But without really giving anything away, it's safe to say that people who simply pay attention to what they see on the screen will have absolutely no difficulties in ascertaining the "whodunit" of this film. The clues aren't really clues at all. They're obvious pieces to a puzzle that is far too simple to figure out. Just take away all the distractions and the answer will practically slap you as it manifests well before the end and the climax of the film. It is possible that less attentive members of the audience, specifically those who are not fans or frequent viewers of this genre might get caught up in the mystery of it all and might indeed find the conclusion a surprise.

If one were being generous, one could offer that knowing the ending doesn't always completely ruin the theatrical experience. But in order to truly find one's self carried away with the general theatrical experience, other elements such as performance, cinematography, and dialogue would have to trump the lack of surprise regarding the plot. In terms of performance, the lead casting was well done and the supporting characters are moderately successful. Famke Janssen, playing De Niro's psychiatrist colleague, plays her role with as much energy as is possible, though at the end of the film, there's no real reason for her arrival upstate at the scene of the climax. She just kind of... shows up.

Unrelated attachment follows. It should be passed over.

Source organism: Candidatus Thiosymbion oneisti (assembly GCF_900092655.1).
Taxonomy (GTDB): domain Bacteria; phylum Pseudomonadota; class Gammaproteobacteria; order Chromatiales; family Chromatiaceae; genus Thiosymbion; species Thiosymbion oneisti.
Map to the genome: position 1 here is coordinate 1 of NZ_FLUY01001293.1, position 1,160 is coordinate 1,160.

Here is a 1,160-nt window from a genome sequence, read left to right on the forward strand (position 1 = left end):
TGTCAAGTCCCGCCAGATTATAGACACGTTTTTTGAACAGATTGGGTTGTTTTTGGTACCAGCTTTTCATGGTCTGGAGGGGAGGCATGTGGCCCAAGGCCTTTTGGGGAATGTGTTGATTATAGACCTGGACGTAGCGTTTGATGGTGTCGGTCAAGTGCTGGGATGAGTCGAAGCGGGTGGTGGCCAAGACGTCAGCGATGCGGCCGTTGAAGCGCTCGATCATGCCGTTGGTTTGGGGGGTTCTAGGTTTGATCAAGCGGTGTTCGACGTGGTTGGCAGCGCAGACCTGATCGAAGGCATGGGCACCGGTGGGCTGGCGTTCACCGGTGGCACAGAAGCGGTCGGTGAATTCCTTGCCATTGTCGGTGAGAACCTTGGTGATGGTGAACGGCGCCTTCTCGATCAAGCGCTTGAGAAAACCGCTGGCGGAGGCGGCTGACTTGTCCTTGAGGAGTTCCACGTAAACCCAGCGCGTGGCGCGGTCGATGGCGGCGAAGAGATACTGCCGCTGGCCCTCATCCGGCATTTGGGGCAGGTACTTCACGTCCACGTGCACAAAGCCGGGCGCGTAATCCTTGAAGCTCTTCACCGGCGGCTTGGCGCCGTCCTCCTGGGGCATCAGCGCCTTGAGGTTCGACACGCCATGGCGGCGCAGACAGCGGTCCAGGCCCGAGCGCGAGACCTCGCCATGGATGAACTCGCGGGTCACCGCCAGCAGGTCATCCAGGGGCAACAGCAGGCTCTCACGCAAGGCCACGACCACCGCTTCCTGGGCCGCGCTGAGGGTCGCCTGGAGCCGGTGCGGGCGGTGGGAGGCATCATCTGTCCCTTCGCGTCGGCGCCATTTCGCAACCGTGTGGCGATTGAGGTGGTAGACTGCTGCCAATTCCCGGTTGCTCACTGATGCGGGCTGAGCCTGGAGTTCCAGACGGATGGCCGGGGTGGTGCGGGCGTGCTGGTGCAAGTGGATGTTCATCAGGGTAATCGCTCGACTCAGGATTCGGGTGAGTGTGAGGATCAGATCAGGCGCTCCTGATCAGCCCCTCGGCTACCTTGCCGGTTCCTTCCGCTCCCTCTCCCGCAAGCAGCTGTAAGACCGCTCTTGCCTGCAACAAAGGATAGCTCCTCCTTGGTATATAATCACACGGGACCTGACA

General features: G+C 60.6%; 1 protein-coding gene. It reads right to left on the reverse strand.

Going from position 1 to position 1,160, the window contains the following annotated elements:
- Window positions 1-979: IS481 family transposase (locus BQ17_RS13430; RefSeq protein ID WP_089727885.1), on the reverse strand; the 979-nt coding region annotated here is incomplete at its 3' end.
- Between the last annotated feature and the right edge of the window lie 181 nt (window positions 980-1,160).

Elisabeth Shue, playing neighbor "Elizabeth," is likewise sufficiently utilized, though she can't seem to overcome the staid and predictable dialogue the script offers. Like her co-stars, Shue must content with a role where the visuals of the film (like the creepy clichés) are more important than what she actually says. This is a very visual film and the clues of it all are not revealed by character action so much as they are through simple static scenes where it is incumbent upon the viewer to pinpoint the "clue" in that specific scene.